Cheniere Energy's Reduced Gas Intake Does Not Indicate A Problem... Yet

| About: Cheniere Energy, (LNG)

Summary

Cheniere Energy has reduced the rate that it is taking in feed gas.

Comparing the Sabine Pass project to a recently commissioned Australian LNG project, we can see that this is not uncommon.

While a January 12 shipping date for the first LNG delivery is out of the question, the data available does not signify a significant issue.

Cheniere Energy, Inc. (NYSEMKT:LNG) is bringing its first LNG sales online via its subsidiary Cheniere Energy Partners (NYSEMKT:CQP). The Sabine Pass plant is currently in the process of commissioning the first LNG train.

This article is a follow-up on my previous article : As Cheniere Energy Turns On Sabine Pass, Investors Hold Their Breath. Previously, I examined the commissioning progress of Cheniere Energy's first LNG train. In brief, it discussed the status of gas intake from the NGPL and Creole Trail pipelines and how many of the compressor/turbine stacks were online. At the time of writing the first article, available data from Genscape suggested that commissioning was in progress and going well. Gas deliveries had tailed off near Christmas. However, this was expected as the process was ramped up. I also noted that Cheniere Energy will miss its planned first delivery on January 12th. This follow up piece will delve into some new available data and discuss the issues that may come up for Cheniere Energy and its Sabine Pass project.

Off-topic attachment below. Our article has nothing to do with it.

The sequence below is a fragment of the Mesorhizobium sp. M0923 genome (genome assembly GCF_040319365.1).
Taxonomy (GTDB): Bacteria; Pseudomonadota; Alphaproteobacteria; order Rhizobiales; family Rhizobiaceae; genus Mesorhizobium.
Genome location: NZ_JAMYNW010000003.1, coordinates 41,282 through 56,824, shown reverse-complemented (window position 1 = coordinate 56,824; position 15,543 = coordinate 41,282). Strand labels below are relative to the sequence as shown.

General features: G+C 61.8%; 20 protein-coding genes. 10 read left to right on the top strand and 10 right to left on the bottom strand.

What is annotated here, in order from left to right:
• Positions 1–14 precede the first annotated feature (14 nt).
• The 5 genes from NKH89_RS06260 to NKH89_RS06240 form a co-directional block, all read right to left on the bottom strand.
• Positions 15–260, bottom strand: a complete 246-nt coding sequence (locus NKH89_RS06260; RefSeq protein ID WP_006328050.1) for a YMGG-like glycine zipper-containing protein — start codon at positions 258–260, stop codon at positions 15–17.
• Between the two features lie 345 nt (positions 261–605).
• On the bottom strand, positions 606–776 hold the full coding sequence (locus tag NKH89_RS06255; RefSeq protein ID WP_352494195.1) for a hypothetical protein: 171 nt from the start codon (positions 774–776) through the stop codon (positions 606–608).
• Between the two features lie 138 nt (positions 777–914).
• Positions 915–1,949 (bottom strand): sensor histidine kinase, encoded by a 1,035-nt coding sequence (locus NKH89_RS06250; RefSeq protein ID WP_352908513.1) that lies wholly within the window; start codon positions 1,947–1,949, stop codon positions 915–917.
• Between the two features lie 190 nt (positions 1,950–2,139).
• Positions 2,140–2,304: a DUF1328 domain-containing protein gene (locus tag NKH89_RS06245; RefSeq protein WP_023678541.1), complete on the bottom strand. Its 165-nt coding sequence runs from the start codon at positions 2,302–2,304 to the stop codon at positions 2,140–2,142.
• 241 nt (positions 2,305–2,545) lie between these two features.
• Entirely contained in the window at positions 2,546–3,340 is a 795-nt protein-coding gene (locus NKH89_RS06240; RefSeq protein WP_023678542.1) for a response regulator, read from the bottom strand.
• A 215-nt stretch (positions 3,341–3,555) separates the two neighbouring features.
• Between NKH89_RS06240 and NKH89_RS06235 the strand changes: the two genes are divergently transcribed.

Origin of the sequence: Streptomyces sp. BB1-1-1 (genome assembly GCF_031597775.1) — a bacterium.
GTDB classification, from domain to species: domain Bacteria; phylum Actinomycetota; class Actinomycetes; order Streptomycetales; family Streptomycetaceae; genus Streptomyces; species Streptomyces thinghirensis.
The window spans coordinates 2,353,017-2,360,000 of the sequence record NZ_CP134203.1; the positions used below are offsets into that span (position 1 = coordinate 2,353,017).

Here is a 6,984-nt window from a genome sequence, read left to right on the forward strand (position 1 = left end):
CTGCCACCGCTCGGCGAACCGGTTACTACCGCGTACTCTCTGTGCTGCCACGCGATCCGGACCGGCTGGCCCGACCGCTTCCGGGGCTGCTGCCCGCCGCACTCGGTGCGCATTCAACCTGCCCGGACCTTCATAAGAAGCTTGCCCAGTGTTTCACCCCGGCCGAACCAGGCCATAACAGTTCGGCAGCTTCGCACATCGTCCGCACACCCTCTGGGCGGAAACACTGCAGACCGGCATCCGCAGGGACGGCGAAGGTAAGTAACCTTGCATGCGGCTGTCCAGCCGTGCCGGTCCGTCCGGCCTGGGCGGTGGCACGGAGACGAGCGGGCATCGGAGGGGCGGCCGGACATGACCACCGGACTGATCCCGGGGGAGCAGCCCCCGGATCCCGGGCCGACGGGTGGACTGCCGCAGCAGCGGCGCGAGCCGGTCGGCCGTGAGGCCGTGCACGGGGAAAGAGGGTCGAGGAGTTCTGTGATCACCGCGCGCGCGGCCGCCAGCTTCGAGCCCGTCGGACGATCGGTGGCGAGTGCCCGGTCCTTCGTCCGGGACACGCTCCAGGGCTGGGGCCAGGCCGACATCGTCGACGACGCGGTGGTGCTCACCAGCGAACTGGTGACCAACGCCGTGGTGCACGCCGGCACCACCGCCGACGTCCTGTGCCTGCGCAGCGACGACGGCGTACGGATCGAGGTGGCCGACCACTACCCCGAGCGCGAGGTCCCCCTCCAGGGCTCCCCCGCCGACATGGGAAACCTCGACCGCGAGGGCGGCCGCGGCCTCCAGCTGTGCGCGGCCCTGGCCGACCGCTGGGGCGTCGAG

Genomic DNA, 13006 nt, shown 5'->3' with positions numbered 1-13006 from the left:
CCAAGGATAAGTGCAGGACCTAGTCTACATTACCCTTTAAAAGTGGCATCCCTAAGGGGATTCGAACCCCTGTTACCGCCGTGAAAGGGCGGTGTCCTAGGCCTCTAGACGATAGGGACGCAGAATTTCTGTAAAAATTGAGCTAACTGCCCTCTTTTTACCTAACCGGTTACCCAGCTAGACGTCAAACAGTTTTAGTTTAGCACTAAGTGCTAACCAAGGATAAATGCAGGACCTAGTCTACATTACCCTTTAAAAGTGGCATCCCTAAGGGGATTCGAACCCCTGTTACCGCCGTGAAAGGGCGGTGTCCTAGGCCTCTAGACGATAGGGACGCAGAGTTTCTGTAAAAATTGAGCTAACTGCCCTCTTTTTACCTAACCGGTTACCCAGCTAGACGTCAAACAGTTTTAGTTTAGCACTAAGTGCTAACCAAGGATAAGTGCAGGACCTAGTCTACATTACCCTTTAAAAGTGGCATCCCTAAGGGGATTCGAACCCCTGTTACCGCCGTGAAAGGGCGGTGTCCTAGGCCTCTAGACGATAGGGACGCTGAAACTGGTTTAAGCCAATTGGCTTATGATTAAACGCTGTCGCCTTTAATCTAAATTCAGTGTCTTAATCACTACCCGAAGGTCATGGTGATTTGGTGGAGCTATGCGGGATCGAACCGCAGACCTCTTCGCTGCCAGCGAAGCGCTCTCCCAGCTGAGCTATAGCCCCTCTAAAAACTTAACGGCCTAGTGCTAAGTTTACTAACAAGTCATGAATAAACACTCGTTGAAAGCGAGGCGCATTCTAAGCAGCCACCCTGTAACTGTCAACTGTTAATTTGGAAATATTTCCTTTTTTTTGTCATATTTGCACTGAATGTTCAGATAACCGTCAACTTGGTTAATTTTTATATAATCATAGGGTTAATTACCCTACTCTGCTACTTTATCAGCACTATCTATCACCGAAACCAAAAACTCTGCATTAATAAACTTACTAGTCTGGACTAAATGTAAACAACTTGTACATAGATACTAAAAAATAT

Source : LNG World News

Domestic Gas Intake From Creole and NGPL

Recent data from Genscape shows a significant reduction in local gas purchase for the last week. Cheniere Energy reduced gas purchases to nearly zero on both the 23rd of December and the 4th of January. This reduction in gas signaled to investors that Cheniere Energy was experiencing issues at commissioning, and I will look into the recently commissioned Pluto LNG plant in Australia for comparison.

Source: Genscape on January 6, 2016

Pluto LNG - A Telltale Commissioning Story

A paper published by Woodside discussed the issues that arose during commissioning of its Pluto LNG plant. We can gain some insights into these issues, and understand how they can apply to Cheniere Energy's Sabine Pass LNG plant. As the Pluto project utilized offshore gas and was producing from a gas field, and Cheniere Energy's Sabine Pass is onshore, some of the issues can be discounted. Also note that in comparison to Pluto, Cheniere Energy's commissioning process is simpler as the gas is purchased from the NGPL and Creole Train pipelines.